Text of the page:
Paharganj, Delhi 10:04 p.m.
Bunty runs a little roadside restaurant on one end of the Paharganj Main Bazaar called the Madan Café. He can be seen above while accidentally walking into the frame as I was trying to shoot the beautiful blue and white cotton-clad cow who was pulling someone down the road right in front of his place. Over the last couple years, as I’ve spent various weeks-long stretches working Delhi from one or another base camp deep in the grimy, relentless scam-o-rama that is the colorful but stark neighborhood of Paharganj, Bunty has felt like a good natured friendly connection, nourished over many meals eaten at his establishment.
Last year, Bunty bailed me out of a really bleak late night drive to Rajasthan, when my pre-hired driver showed up in a rickety rice-rocket with broken windows exuding all kinds of sketchy—not exactly a confidence-builder while embarking on a six hour overnight journey on the Delhi-Jaipur highway. I had stopped by Bunty’s to grab some road food, and he saw my predicament and hooked me up with a much safer ride on the quick, and saved me a few bucks to boot. (I paid the other guy a few hundred rupees for his brief cameo, and advised his boss to fix the car and take away the driver’s beer privileges if he wanted my business.)
This trip, Bunty seems to be evolving even more into a fixer of sorts. When today (in Chapter 8 of the India Electricity Follies, for those of you keeping score at home) I discovered that my Apple MacBook’s power supply had apparently fried. First I was grumbling about the suddenly dead wall sockets, then after the hotel guy came and scoped it out, it dawned on me that my problems were deeper and harsher: I checked all the combinations of adaptors and lo, it is my poor power supply itself that is illing. My brain can scarcely imagine the productivity-crushing results of trying to do all this work without the benefit of all the data, spreadsheets and history I have in my laptop—no power supply = doom.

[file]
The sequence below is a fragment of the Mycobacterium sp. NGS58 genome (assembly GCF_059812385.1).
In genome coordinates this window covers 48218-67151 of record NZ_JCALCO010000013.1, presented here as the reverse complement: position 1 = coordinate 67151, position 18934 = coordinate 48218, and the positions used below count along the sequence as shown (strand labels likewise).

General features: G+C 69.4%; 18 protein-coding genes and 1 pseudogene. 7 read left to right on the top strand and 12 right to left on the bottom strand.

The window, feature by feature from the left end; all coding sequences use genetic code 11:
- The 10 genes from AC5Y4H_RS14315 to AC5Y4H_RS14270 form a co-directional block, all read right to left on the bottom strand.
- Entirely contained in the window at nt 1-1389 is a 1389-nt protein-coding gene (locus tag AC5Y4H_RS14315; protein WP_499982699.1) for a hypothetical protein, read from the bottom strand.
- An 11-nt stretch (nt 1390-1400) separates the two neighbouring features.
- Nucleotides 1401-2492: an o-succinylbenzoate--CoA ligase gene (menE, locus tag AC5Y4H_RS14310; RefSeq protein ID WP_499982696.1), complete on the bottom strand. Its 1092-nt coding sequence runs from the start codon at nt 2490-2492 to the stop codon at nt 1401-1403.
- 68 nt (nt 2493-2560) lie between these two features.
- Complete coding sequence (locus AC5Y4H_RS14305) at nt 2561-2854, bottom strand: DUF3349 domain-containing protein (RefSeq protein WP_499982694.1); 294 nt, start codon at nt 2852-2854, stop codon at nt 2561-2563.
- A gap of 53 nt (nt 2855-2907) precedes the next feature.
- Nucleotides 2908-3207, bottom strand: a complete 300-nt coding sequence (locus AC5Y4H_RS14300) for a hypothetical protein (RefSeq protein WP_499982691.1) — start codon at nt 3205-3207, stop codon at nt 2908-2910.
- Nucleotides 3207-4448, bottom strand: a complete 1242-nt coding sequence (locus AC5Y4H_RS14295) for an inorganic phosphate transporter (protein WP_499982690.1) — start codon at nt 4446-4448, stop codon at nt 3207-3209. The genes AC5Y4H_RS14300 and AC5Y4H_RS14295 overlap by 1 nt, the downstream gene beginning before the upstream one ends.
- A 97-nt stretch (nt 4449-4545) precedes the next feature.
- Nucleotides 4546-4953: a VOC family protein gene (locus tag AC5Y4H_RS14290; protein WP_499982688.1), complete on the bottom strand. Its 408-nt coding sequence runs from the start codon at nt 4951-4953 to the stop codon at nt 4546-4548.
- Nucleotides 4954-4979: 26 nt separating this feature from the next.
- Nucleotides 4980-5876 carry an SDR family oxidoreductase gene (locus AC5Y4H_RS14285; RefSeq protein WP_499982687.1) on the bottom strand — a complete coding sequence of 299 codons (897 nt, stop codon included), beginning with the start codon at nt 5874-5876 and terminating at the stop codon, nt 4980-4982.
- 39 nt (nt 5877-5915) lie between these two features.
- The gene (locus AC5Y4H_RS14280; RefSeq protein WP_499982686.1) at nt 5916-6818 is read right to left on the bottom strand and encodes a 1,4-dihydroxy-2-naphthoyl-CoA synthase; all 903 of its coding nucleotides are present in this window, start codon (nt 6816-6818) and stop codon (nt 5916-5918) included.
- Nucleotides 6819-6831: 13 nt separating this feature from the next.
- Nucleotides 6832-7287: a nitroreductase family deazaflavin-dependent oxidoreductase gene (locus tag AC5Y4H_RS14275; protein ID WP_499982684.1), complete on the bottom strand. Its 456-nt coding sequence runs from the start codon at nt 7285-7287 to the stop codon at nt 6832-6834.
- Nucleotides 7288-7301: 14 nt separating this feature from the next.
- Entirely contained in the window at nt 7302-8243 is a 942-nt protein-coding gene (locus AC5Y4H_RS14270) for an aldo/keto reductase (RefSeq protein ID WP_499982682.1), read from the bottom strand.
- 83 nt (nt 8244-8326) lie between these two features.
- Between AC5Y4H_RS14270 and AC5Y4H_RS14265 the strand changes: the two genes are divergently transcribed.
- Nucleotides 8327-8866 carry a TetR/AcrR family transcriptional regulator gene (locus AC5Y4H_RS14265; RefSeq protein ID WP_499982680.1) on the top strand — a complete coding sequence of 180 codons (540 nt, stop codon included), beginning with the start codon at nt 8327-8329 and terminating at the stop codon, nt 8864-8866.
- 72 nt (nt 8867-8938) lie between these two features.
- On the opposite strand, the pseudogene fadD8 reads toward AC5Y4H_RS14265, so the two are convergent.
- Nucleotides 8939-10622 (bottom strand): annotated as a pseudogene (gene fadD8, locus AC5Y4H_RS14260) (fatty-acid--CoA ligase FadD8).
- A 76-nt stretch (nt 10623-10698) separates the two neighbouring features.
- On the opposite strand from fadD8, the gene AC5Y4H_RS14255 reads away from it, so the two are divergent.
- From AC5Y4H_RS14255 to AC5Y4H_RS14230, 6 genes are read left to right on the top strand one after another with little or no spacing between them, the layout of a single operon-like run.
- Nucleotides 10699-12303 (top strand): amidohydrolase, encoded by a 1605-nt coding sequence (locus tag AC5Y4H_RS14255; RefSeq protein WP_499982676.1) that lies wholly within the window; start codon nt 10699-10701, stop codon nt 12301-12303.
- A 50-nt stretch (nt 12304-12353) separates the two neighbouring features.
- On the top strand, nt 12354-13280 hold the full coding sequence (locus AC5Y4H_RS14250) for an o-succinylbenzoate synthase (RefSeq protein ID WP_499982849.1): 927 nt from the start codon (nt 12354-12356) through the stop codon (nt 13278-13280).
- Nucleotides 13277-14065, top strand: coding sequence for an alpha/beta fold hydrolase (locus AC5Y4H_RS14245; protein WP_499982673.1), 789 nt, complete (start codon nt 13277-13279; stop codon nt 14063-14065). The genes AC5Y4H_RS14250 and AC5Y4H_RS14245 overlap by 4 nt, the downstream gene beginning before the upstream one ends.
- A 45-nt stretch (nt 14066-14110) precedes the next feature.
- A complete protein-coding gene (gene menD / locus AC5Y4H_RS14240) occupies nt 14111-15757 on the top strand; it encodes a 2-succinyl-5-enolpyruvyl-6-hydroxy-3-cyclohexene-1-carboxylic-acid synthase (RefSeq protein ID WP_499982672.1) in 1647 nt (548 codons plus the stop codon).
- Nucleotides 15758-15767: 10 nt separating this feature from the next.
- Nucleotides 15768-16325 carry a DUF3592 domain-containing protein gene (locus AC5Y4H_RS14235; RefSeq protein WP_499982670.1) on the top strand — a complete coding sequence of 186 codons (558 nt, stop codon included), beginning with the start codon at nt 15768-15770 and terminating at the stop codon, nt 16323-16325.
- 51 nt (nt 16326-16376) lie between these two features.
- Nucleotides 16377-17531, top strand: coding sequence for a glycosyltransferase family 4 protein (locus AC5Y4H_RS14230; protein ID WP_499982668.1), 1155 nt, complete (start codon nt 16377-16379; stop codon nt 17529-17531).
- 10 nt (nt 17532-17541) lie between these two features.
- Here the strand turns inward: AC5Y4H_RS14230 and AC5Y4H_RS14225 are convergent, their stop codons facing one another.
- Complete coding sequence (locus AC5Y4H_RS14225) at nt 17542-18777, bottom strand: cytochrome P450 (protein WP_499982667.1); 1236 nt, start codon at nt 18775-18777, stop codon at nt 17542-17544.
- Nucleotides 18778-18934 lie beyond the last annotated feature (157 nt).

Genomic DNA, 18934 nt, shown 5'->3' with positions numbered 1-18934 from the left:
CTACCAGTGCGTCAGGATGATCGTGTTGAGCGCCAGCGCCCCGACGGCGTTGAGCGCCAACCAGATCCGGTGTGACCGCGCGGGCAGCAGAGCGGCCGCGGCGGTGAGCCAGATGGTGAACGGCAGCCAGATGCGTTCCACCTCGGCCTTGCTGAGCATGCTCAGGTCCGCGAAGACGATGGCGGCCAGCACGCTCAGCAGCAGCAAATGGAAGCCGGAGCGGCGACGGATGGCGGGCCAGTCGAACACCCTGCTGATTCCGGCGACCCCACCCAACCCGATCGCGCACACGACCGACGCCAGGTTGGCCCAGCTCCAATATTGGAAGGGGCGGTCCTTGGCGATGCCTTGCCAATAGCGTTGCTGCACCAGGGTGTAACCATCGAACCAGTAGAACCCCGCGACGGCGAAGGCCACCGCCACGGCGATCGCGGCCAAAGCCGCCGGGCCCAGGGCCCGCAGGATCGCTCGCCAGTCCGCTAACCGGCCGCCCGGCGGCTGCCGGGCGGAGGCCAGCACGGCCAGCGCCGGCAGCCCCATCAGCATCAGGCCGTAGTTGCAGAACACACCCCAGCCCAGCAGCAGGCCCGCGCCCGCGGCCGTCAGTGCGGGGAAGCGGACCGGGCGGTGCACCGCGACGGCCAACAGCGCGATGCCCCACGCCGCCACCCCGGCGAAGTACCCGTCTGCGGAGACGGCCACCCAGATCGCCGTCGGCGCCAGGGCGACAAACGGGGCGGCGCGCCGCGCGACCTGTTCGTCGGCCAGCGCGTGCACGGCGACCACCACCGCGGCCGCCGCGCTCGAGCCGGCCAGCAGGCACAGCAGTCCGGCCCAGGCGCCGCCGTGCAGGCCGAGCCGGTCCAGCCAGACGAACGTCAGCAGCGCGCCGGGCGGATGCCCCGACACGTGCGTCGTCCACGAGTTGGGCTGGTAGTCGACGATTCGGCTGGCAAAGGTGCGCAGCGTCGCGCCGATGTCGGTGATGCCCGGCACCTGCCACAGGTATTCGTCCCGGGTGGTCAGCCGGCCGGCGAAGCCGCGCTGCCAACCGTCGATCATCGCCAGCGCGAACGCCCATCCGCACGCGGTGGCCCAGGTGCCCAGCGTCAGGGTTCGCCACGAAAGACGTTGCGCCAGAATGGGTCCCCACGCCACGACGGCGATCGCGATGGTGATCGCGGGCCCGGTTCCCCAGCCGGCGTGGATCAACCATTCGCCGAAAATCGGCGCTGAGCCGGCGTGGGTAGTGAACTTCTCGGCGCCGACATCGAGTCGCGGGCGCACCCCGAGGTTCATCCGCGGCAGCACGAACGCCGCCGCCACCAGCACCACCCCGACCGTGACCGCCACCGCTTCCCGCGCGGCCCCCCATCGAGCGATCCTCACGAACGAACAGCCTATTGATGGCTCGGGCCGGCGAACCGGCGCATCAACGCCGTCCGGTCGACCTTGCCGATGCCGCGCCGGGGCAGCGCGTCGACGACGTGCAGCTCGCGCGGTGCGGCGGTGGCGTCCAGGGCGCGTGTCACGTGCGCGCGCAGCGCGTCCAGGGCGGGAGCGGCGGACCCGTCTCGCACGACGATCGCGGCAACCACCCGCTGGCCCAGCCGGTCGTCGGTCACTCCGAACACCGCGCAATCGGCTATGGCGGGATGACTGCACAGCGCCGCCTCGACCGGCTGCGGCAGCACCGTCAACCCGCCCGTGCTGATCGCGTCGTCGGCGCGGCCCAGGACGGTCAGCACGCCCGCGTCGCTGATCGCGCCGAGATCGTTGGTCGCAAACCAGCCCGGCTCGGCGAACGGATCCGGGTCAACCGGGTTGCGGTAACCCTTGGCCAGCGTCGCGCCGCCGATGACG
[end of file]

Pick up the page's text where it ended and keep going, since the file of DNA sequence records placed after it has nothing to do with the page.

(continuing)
Guess I’ll swing by the Apple Store and grab a fresh supply—d’oh! Well, maybe not—no Apple Store in India. But get this: Bunty was the first person I thought to ask, as far as possible technicians or repair solutions; he dropped a dime to a computer wallah friend of his, and he thinks I can get an actual, OEM Apple-made power supply by sundown tomorrow. I am dubious, and seeing is believing, but he seemed quite confident. That would be truly amazing, and at a cost, he says, of at most 2500 rupees, or maybe $65. Shit, if Bunty can pull this off, I’ll have to put him on retainer!
But enough bad news. Well, not quite enough. The day held several shreds of productivity, but after checking out some of the Tibetan singing bowls, we had barely begun our explorations in Old Delhi when Sara came down sick unto needing immediate horizontality. Don’t get me wrong, I do think she has been relishing the continuing unfolding of her “bathrooms you never want to have to throw up in” tour, but today it was time to come home and put her to bed until it clears. We quickly bailed out of the shop we had just entered, hailed a quick motor rick, no time for bargaining, and bolted home. I got her settled in sick bay, gave in and lay down for a brief nap myself—we are both exhausted already—then got out later in the afternoon for a little bit of further work in the neighborhood.
Now, pushing midnight, I am back and happy to find Sara on the upswing, though not fully spry quite yet. The worst seems over though, and that is reason enough for rejoicing. For me, I will go down shortly to the Hare Rama guest house internet room and post this latest journal entry online, then do my daily data entry: what’d I order, or pay for, or spend on expenses along the way. If I don’t note this kind of stuff down the day it happens, forget it. Once I start guessing later, I know I’ll pay dearly later in costly confusion and fuzzy pricing. It’s part of what makes the days so long on these buying trips.
Tomorrow I go make a pilgrimage the Greater Noida Expo Center, the relatively newly opened black pearl way out in the Delhi ‘burbs. If I’m lucky, the car won’t be tiny and I’ll grab a few winks during the many hours of heinous, stop and go rush hour traffic we will experience going each way. I already can’t wait.